Multilateral Development Banking Report Cover
October 5, 2016

Multilateral Development Banking for this Century's Development Challenges: Five Recommendations to Shareholders of the Old and New Multilateral Development Banks

Recognizing the growing global premium on environmental sustainability in a climate-challenged world, we call on member governments of the World Bank to take the first step in that direction by renaming the International Bank for Reconstruction and Development (IBRD) as the International Bank for Reconstruction and Sustainable Development (IBRSD)—and to reshape its mission accordingly, toward leadership on issues of the global commons or global public goods that are squarely in the development domain and require a global shareholder base to respond collectively. Shareholders should in turn look to the regional MDBs to take leadership in supporting the new imperative of sustainable development through country and regional operations across all sectors, but particularly in increasing investment in infrastructure that takes into account the logic of low-carbon and climateresilient economies in the developing world. In line with this approach to differentiated roles within an MDB system, the panel makes five recommendations to better realize the MDB system’s potential for meeting today’s development challenges.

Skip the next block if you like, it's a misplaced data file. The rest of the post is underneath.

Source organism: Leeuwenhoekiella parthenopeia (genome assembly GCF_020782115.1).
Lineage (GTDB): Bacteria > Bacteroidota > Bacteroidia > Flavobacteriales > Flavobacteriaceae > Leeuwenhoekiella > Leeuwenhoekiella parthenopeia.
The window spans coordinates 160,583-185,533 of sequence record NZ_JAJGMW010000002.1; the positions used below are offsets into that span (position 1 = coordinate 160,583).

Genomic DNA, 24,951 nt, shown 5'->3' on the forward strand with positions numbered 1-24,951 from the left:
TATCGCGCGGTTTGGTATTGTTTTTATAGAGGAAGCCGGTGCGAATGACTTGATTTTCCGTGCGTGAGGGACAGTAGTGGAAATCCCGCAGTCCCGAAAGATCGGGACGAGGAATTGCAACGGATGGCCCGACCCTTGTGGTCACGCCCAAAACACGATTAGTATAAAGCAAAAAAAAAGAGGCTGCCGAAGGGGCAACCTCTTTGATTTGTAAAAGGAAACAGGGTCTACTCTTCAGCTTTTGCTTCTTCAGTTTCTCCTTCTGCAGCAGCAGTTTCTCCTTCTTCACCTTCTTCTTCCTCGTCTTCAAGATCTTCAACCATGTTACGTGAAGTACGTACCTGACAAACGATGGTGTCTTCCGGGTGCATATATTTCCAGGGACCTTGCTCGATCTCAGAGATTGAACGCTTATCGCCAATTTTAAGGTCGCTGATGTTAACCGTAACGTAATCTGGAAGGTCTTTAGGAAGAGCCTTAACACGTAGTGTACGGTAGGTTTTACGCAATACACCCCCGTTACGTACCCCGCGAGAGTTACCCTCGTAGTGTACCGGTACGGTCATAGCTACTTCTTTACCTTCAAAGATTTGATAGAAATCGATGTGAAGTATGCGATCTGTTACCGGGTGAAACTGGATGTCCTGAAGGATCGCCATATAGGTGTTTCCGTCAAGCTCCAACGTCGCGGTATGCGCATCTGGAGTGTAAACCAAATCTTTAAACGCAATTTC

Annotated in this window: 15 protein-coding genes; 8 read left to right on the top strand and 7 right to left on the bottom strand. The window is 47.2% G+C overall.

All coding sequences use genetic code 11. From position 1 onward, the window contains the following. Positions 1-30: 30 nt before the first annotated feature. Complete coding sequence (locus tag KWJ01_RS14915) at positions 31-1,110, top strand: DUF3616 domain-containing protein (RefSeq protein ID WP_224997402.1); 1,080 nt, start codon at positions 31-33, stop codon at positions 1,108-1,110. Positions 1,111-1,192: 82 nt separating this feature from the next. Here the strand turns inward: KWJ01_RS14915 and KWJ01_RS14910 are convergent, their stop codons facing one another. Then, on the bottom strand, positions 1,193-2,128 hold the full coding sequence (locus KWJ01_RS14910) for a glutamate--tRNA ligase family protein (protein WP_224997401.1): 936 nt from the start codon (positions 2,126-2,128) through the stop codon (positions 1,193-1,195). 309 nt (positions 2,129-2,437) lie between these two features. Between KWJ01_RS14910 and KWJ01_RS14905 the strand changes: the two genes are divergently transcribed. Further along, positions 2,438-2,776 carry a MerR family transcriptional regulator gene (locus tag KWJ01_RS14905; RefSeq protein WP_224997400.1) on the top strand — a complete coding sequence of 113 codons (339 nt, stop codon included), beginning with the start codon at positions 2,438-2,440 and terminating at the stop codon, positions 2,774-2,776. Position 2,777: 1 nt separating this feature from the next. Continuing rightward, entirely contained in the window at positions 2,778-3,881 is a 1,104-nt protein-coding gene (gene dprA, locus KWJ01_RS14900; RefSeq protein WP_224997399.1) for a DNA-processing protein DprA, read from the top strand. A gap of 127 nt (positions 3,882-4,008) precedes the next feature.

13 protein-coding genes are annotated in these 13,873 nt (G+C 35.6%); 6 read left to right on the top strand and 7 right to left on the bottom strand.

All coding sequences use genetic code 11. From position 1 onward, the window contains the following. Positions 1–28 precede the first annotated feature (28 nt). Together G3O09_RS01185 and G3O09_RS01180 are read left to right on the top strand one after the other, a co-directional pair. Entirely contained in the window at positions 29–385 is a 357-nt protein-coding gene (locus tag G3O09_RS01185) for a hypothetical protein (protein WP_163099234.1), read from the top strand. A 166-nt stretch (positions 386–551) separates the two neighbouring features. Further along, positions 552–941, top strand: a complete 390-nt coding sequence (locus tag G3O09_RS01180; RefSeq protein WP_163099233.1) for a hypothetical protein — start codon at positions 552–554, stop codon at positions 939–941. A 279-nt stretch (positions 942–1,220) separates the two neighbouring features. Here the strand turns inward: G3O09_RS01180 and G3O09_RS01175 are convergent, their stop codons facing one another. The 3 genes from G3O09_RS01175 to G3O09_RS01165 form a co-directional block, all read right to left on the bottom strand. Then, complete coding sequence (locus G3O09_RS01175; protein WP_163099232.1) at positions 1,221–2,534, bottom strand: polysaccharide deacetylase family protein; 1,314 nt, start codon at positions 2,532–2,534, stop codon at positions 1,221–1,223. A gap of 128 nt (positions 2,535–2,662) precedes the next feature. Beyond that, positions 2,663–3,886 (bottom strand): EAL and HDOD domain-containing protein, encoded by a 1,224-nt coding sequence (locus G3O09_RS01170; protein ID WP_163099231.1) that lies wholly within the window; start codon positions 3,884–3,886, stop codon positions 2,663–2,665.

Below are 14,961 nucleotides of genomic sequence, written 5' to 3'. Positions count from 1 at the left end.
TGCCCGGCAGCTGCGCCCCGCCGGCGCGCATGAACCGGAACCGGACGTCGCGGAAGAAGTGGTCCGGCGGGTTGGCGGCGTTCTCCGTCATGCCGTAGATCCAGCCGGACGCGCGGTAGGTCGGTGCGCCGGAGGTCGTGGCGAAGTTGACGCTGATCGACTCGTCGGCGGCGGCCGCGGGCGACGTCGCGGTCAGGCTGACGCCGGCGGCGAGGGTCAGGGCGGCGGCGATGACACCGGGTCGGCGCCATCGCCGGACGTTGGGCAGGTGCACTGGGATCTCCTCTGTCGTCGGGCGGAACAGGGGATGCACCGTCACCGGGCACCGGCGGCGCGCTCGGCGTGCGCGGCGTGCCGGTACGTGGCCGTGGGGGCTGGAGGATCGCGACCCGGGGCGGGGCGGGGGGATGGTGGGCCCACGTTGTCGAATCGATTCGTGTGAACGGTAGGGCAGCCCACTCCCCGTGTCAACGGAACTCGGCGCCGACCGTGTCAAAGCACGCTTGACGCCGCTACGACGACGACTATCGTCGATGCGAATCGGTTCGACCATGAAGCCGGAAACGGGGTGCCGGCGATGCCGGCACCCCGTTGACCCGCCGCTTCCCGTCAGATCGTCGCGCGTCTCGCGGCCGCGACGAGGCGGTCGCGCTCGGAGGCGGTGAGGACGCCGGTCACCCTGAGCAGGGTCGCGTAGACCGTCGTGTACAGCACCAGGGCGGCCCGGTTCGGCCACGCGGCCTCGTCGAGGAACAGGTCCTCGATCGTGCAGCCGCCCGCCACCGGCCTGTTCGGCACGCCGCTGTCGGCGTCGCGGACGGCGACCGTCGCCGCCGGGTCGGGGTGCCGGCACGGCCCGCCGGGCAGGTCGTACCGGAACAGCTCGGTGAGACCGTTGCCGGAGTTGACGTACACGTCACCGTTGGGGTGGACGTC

Shopping Mall Escalators
August 19, 2016

Should Countries Be More Like Shopping Malls? A Proposal for Service Performance Guarantees

Many developing countries have made progress in political openness and economic management but still struggle to attract private sector investments. Potential investors to these countries have many concerns that can broadly be classified into high costs and high actual or perceived risks. Drawing on insights from existing guarantees offered by bilateral development agencies, national governments, utility companies, and even shopping malls, we suggest that Service Performance Guarantees can be part of the solution, offering investing firms the opportunity to purchase insurance against a wider range of risks than is currently possible and establishing a partnership of donors and recipient governments, accountable to their investor clients.

Alan Gelb , Vijaya Ramachandran , Matt Juden and Alice Rossignol